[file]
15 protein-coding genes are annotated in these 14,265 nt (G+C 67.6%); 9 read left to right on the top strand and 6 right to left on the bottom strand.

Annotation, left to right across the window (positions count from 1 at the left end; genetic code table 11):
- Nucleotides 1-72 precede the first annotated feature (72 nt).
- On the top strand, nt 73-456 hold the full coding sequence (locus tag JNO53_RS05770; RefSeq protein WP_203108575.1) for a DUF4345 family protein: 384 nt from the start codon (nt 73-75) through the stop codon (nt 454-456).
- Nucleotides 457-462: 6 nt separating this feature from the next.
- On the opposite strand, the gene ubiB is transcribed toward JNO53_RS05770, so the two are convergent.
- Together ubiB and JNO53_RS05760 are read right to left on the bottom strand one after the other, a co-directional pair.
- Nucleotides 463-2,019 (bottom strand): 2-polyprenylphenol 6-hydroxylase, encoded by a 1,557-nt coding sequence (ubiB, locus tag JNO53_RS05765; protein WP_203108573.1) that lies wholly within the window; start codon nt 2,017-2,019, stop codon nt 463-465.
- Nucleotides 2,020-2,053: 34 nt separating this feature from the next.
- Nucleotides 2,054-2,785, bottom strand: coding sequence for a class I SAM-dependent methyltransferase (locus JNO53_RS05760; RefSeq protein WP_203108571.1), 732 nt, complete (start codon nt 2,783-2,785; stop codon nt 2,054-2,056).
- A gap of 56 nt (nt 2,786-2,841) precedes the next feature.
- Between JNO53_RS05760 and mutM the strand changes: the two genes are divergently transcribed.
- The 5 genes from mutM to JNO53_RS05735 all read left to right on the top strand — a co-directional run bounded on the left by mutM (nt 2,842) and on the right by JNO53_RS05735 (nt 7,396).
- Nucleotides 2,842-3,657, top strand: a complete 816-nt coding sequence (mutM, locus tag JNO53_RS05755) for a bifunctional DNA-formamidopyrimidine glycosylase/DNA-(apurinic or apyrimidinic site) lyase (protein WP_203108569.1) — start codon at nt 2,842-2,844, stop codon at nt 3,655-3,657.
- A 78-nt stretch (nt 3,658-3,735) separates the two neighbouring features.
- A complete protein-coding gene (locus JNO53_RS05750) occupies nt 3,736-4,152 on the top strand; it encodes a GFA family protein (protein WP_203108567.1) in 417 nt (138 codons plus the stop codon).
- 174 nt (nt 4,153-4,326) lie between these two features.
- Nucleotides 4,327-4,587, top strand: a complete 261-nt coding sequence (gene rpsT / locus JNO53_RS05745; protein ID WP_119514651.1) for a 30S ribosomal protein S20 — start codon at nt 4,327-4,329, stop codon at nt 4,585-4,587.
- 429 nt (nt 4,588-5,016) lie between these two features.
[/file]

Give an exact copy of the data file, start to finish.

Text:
15 protein-coding genes are annotated in these 14,265 nt (G+C 67.6%); 9 read left to right on the top strand and 6 right to left on the bottom strand.

Annotation, left to right across the window (positions count from 1 at the left end; genetic code table 11):
- Nucleotides 1-72 precede the first annotated feature (72 nt).
- On the top strand, nt 73-456 hold the full coding sequence (locus tag JNO53_RS05770; RefSeq protein WP_203108575.1) for a DUF4345 family protein: 384 nt from the start codon (nt 73-75) through the stop codon (nt 454-456).
- Nucleotides 457-462: 6 nt separating this feature from the next.
- On the opposite strand, the gene ubiB is transcribed toward JNO53_RS05770, so the two are convergent.
- Together ubiB and JNO53_RS05760 are read right to left on the bottom strand one after the other, a co-directional pair.
- Nucleotides 463-2,019 (bottom strand): 2-polyprenylphenol 6-hydroxylase, encoded by a 1,557-nt coding sequence (ubiB, locus tag JNO53_RS05765; protein WP_203108573.1) that lies wholly within the window; start codon nt 2,017-2,019, stop codon nt 463-465.
- Nucleotides 2,020-2,053: 34 nt separating this feature from the next.
- Nucleotides 2,054-2,785, bottom strand: coding sequence for a class I SAM-dependent methyltransferase (locus JNO53_RS05760; RefSeq protein WP_203108571.1), 732 nt, complete (start codon nt 2,783-2,785; stop codon nt 2,054-2,056).
- A gap of 56 nt (nt 2,786-2,841) precedes the next feature.
- Between JNO53_RS05760 and mutM the strand changes: the two genes are divergently transcribed.
- The 5 genes from mutM to JNO53_RS05735 all read left to right on the top strand — a co-directional run bounded on the left by mutM (nt 2,842) and on the right by JNO53_RS05735 (nt 7,396).
- Nucleotides 2,842-3,657, top strand: a complete 816-nt coding sequence (mutM, locus tag JNO53_RS05755) for a bifunctional DNA-formamidopyrimidine glycosylase/DNA-(apurinic or apyrimidinic site) lyase (protein WP_203108569.1) — start codon at nt 2,842-2,844, stop codon at nt 3,655-3,657.
- A 78-nt stretch (nt 3,658-3,735) separates the two neighbouring features.
- A complete protein-coding gene (locus JNO53_RS05750) occupies nt 3,736-4,152 on the top strand; it encodes a GFA family protein (protein WP_203108567.1) in 417 nt (138 codons plus the stop codon).
- 174 nt (nt 4,153-4,326) lie between these two features.
- Nucleotides 4,327-4,587, top strand: a complete 261-nt coding sequence (gene rpsT / locus JNO53_RS05745; protein ID WP_119514651.1) for a 30S ribosomal protein S20 — start codon at nt 4,327-4,329, stop codon at nt 4,585-4,587.
- 429 nt (nt 4,588-5,016) lie between these two features.